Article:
JULY 22, 2013: The federal government matches provincial aid efforts by announcing a $60-million fund to help Lac-Megantic rebuild. In the United States, a wrongful-death lawsuit is filed in an Illinois court against MMA and its parent company, Burkhardt and several U.S. petroleum companies linked to the disaster. An Illinois lawyer, who filed the court documents on behalf of the family of a Lac-Megantic man killed by the derailment, says he expects to present many more similar suits that could seek millions in damages from the defendants.
JULY 23, 2013: Transport Canada issues new safety directives that take effect immediately. The new rules state at least two crew members must work trains that carry dangerous goods. In addition, no locomotive attached to one or more loaded tank cars transporting dangerous materials can be left unattended on a main track.
JULY 25, 2013: Police begin conducting an investigation at an MMA office in Farnham, Que., but decline to discuss details.
JULY 27, 2013: Lac-Megantic holds a memorial ceremony for the 47 victims of the disaster.
SEPT. 11, 2013: The Transportation Safety Board says the crude oil that exploded into flames in the train derailment was as volatile as gasoline, but was documented as a less-dangerous product akin to diesel or bunker crude.
NOV. 21, 2013: Ottawa and Quebec announce they will split the estimated $190-milion price tag to decontaminate Lac-Megantic.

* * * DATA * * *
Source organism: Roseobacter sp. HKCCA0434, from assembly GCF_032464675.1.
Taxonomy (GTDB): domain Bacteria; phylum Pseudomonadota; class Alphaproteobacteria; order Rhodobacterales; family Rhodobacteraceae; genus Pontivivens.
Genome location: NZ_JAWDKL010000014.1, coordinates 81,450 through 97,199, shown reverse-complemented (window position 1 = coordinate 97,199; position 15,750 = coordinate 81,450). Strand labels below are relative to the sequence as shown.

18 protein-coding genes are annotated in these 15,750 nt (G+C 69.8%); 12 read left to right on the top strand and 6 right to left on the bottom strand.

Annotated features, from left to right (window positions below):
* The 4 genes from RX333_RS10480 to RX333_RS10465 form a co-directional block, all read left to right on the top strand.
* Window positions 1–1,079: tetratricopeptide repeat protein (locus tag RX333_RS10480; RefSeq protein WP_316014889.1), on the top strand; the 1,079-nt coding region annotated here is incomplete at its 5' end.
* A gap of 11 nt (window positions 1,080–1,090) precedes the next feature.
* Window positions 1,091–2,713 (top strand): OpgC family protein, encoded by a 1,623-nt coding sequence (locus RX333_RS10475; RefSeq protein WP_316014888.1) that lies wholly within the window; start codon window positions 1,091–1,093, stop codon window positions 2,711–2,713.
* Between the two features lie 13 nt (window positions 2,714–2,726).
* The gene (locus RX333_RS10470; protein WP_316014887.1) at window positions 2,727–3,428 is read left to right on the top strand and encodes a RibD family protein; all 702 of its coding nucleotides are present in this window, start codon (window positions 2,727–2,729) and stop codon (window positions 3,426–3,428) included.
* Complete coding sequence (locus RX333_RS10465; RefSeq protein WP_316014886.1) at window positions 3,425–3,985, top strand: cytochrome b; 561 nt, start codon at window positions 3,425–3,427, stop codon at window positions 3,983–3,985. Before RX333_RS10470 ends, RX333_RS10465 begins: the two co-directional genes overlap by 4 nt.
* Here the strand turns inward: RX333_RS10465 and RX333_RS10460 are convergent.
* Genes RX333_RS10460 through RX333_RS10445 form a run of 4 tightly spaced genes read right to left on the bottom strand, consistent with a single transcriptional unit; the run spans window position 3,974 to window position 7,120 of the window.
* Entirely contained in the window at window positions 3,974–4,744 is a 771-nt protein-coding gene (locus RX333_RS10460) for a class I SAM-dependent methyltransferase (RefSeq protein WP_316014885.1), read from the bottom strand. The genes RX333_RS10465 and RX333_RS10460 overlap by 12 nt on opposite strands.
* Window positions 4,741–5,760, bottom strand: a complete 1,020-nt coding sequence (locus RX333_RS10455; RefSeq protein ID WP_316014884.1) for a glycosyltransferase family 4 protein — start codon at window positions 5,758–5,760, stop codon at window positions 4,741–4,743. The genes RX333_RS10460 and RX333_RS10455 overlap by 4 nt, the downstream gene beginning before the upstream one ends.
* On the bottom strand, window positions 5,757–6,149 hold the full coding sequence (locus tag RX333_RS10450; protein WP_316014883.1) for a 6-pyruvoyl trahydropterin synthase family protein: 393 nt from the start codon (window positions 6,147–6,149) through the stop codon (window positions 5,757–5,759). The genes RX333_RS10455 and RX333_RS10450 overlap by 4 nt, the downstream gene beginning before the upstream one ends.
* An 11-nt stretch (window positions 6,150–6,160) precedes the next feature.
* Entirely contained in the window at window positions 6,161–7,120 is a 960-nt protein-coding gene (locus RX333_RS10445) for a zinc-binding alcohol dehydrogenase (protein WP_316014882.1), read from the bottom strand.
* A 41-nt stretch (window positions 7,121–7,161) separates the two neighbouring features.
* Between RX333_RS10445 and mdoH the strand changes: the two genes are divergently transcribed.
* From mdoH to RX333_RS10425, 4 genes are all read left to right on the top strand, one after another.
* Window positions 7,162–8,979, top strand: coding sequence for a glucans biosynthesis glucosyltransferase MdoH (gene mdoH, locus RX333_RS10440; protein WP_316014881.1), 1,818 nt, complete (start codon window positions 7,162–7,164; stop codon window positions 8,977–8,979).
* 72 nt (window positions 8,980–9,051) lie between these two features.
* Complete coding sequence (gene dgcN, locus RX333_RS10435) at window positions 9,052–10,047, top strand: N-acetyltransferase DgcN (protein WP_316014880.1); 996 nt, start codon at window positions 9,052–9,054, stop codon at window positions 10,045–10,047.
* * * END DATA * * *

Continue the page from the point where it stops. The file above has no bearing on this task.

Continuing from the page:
DEC. 13, 2013: Transport Canada says it has obtained a warrant to search the offices of Irving Oil in Saint John, N.B., in connection with the tragedy.
DEC. 18, 2013: Rail service resumes in Lac-Megantic under stricter safety conditions. On the same day, a U.S. judge gives the green light for the Montreal, Maine and Atlantic Railway to be auctioned off.
JAN. 21, 2014: Montreal, Maine and Atlantic Railway is sold in a closed-door auction for US$14.25 million. The purchaser is later revealed to be Railroad Acquisition Holdings, an affiliate of New York-based Fortress Investment Group.
JAN. 23, 2014: The Transportation Safety Board says Ottawa needs to take urgent action to pull outdated and unsafe rail cars from Canada's tracks, as well as reassess the safety of all potential routes used to transport dangerous goods.
FEB. 13, 2014: Survivors of the rail disaster announce they're expanding their class action lawsuit to include the federal government. The suit alleges Ottawa neglected to sanction the rail company after the disaster and continued to do business with them despite a dubious safety record.
APRIL 23, 2014: The federal government pledges to pull all old tank cars, known as DOT-111s, off Canada's rails over the next few years. The promise involves removing up to 5,000 of the cars from the tracks within a month.
MAY 12, 2014: Prosecutors in Quebec lay 47 charges of criminal negligence causing death against the rail company and three of its employees. Driver Thomas Harding, traffic controller Richard Labrie and manager of train operations Jean Demaitre are all charged.
AUG. 19, 2014: The Transportation Safety Board releases its final report, saying MMA had a weak safety culture and that Transport Canada did not audit the company often or thoroughly enough.
OCT. 2, 2017: The trial for Harding, Labrie and Demaitre begins.
JAN. 11, 2018: Jurors begin deliberating.
JAN. 19, 2018: The three men are acquitted of all charges on the ninth day of jury deliberations.